Montgomery County Women's History Archive:
40 Women of Historical Significance in Montgomery County
Carol A. Mehrling
First woman Chief of Police of Montgomery County, the largest police department in the U.S. ever headed by a woman
Carol A. Mehrling grew up in Silver Spring. She graduated from Montgomery Blair High School and Montgomery College. As a civilian radio dispatcher for the police department, her father encouraged her to apply for a police association scholarship at Montgomery College. She received the scholarship, and graduated with honors. She then attended Towson State University where she graduated cum laude with a bachelor’s degree in sociology and political science.
On March 29, 1971, Mehrling joined the department’s all-female-juvenile aid bureau, the only place on the force where women officers were allowed to work at that time. The force then had about 250 officers, and only five were women. As restrictions on the placement of women officers were eliminated, Mehrling moved on to become a corporal in the all-male Narcotics Division, serving as an undercover officer. “I knew what I had to do,” Mehrling recalled years later in a 1996 interview with a local Montgomery County newspaper, “I wanted to do the best I could and let that speak for itself.” While in the Narcotics Division, she was promoted to sergeant, and became the county’s first female sergeant with patrol car duty. She was a patrol sergeant in both the Rockville and Germantown Districts, and moved to the Silver Spring District as a lieutenant.
Mehrling’s career in the Police Department included positions of Director of Training at the Police Academy, Director of Youth Services Investigation Division, and Chief of the Investigative Services Bureau, which oversees homicide and other major criminal investigations. In 1992, Capt. Mehrling was selected as the commander of the Bethesda District, one of the county’s five police districts.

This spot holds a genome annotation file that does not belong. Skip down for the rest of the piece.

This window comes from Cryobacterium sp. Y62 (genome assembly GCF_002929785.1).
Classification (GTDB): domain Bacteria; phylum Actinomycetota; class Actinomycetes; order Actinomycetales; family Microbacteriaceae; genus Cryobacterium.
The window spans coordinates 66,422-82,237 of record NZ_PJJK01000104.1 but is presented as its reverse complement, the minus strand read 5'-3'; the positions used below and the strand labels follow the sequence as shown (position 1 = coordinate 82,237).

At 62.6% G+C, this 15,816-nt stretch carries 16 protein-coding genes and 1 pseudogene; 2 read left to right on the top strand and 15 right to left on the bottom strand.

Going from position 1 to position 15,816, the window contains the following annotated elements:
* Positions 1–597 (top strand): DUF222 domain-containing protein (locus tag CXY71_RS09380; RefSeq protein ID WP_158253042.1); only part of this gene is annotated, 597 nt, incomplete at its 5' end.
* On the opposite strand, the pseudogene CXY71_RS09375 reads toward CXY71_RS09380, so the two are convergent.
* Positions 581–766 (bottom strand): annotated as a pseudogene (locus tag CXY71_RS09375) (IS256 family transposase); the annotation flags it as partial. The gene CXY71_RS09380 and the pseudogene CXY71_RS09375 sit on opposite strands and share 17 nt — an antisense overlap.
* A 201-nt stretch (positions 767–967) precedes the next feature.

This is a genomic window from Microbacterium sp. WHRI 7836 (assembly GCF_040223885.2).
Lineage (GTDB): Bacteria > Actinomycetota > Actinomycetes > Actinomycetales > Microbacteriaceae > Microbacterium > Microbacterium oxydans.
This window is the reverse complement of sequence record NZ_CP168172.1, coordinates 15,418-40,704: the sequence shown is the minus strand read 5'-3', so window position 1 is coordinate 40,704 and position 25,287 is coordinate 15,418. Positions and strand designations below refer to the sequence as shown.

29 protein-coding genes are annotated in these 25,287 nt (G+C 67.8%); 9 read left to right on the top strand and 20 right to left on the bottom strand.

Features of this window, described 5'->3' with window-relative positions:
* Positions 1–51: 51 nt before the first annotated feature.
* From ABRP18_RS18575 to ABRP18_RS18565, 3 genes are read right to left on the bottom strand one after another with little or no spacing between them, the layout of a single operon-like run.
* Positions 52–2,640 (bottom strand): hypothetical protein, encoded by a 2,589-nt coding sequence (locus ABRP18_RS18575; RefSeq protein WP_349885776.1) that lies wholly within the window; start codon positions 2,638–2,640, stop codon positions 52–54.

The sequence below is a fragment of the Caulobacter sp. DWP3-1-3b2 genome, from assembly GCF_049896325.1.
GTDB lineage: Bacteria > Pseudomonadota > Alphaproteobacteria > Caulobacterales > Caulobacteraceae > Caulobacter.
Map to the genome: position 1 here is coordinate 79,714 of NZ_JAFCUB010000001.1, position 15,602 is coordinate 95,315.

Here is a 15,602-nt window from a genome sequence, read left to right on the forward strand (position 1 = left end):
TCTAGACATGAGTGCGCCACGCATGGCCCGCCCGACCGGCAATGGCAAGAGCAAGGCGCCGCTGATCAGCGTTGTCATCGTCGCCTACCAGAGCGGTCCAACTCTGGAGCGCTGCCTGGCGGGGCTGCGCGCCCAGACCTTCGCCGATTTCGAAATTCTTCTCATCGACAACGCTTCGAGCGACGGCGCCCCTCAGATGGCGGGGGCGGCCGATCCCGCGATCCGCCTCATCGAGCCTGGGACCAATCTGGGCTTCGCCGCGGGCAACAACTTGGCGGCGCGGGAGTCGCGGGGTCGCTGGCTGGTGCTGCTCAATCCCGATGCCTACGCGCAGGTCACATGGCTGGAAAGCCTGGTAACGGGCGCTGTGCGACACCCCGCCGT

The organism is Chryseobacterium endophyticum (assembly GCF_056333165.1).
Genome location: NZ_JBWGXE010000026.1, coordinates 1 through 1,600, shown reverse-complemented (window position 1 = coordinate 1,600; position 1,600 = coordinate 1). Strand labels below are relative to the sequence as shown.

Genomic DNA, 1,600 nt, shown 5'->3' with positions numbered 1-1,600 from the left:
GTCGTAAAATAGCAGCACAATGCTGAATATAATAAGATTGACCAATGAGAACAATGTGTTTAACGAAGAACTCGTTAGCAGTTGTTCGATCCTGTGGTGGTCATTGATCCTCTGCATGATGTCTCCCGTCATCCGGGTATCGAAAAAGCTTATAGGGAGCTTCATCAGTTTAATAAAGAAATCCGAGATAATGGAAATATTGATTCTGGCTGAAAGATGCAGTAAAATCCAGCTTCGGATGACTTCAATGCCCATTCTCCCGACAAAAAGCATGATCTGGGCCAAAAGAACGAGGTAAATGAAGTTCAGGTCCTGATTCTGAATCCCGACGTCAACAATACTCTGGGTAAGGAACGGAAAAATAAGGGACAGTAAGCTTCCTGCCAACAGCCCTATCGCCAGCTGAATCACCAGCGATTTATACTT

In 1995, Montgomery County Executive Douglas M. Duncan selected Mehrling to become the County Police Chief. Mehrling became the first female Police Chief in the county, and one of about 70 female Police Chiefs nationwide – compared with about 17,000 male chiefs. In 1995, Montgomery County had the second largest police force in the nation, headed by a woman, 939 sworn officers.
Police Chief Mehrling was known for being on the front lines and present at most major crime scenes. She became very visible in the community providing speeches to civic organizations about police work and new policies about domestic violence and car theft. During her tenure, the department was technologically upgraded, satellite police facilities were opened in all five police districts, and the crime rate declined. Mehrling also supported community policing, such as bicycle patrols, a process that she believed, brought officers closed to people. She also created the county's auto theft unit and a "Chief's Youth Initiative" to help parents deal with juvenile crime issues.
Describing herself as a very open, honest, and can-do person, she acknowledged that during her professional life she was married to her job, and that her colleagues were like family. "The closeness was unbelievable," Mehrling declared to a local newspaper in 1992. "I have a tendency not to balance my life. I've devoted my whole life to this police department because it's so rewarding," she commented to the same paper. "You feel like you're helping to make society a little safer, and that's a good feeling."
Mehrling retired as Chief in 1999 after leading the force for four years, and after serving in the police department for 25 years. She received the 2000 Montgomery County Women’s Fair Alpha Award for her achievements in furthering the profile of women by becoming the first female Chief of Police of Montgomery County. The Alpha Award was instituted that year by the Montgomery County Women’s Fair to recognize a resident (past or present) of Montgomery County, Maryland, who had achieved a "first" for women, making Mehrling the first recipient of the award.
Mehrling has lived in Montgomery County all her life. She lives in Gaithersburg, and loves animals and golf.
- The Montgomery County Historical Society Library